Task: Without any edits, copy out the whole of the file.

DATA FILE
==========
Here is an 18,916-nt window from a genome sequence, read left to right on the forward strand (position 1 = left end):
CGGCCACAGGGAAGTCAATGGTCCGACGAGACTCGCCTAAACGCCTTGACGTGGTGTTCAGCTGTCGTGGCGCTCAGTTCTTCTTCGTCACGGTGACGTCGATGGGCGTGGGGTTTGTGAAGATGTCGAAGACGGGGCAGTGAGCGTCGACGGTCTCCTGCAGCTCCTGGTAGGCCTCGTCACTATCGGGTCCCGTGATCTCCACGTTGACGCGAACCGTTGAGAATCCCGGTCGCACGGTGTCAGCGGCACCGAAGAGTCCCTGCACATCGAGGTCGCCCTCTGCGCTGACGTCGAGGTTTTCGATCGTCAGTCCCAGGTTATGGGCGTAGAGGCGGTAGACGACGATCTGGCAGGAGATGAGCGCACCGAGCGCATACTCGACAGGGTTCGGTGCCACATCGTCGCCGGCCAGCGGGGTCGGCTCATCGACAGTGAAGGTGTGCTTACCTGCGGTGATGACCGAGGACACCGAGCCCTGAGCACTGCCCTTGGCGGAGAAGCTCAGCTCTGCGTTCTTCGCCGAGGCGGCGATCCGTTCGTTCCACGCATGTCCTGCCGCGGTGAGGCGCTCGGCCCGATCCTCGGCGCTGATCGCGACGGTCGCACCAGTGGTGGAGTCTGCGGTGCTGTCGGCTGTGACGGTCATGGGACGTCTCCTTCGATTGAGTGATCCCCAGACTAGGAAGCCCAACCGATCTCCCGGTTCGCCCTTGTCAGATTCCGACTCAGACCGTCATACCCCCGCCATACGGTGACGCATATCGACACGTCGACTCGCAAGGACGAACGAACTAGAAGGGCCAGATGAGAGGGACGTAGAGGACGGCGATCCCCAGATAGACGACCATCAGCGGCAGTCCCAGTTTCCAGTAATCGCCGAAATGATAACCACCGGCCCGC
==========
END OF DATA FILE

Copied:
Here is an 18,916-nt window from a genome sequence, read left to right on the forward strand (position 1 = left end):
CGGCCACAGGGAAGTCAATGGTCCGACGAGACTCGCCTAAACGCCTTGACGTGGTGTTCAGCTGTCGTGGCGCTCAGTTCTTCTTCGTCACGGTGACGTCGATGGGCGTGGGGTTTGTGAAGATGTCGAAGACGGGGCAGTGAGCGTCGACGGTCTCCTGCAGCTCCTGGTAGGCCTCGTCACTATCGGGTCCCGTGATCTCCACGTTGACGCGAACCGTTGAGAATCCCGGTCGCACGGTGTCAGCGGCACCGAAGAGTCCCTGCACATCGAGGTCGCCCTCTGCGCTGACGTCGAGGTTTTCGATCGTCAGTCCCAGGTTATGGGCGTAGAGGCGGTAGACGACGATCTGGCAGGAGATGAGCGCACCGAGCGCATACTCGACAGGGTTCGGTGCCACATCGTCGCCGGCCAGCGGGGTCGGCTCATCGACAGTGAAGGTGTGCTTACCTGCGGTGATGACCGAGGACACCGAGCCCTGAGCACTGCCCTTGGCGGAGAAGCTCAGCTCTGCGTTCTTCGCCGAGGCGGCGATCCGTTCGTTCCACGCATGTCCTGCCGCGGTGAGGCGCTCGGCCCGATCCTCGGCGCTGATCGCGACGGTCGCACCAGTGGTGGAGTCTGCGGTGCTGTCGGCTGTGACGGTCATGGGACGTCTCCTTCGATTGAGTGATCCCCAGACTAGGAAGCCCAACCGATCTCCCGGTTCGCCCTTGTCAGATTCCGACTCAGACCGTCATACCCCCGCCATACGGTGACGCATATCGACACGTCGACTCGCAAGGACGAACGAACTAGAAGGGCCAGATGAGAGGGACGTAGAGGACGGCGATCCCCAGATAGACGACCATCAGCGGCAGTCCCAGTTTCCAGTAATCGCCGAAATGATAACCACCGGCCCGC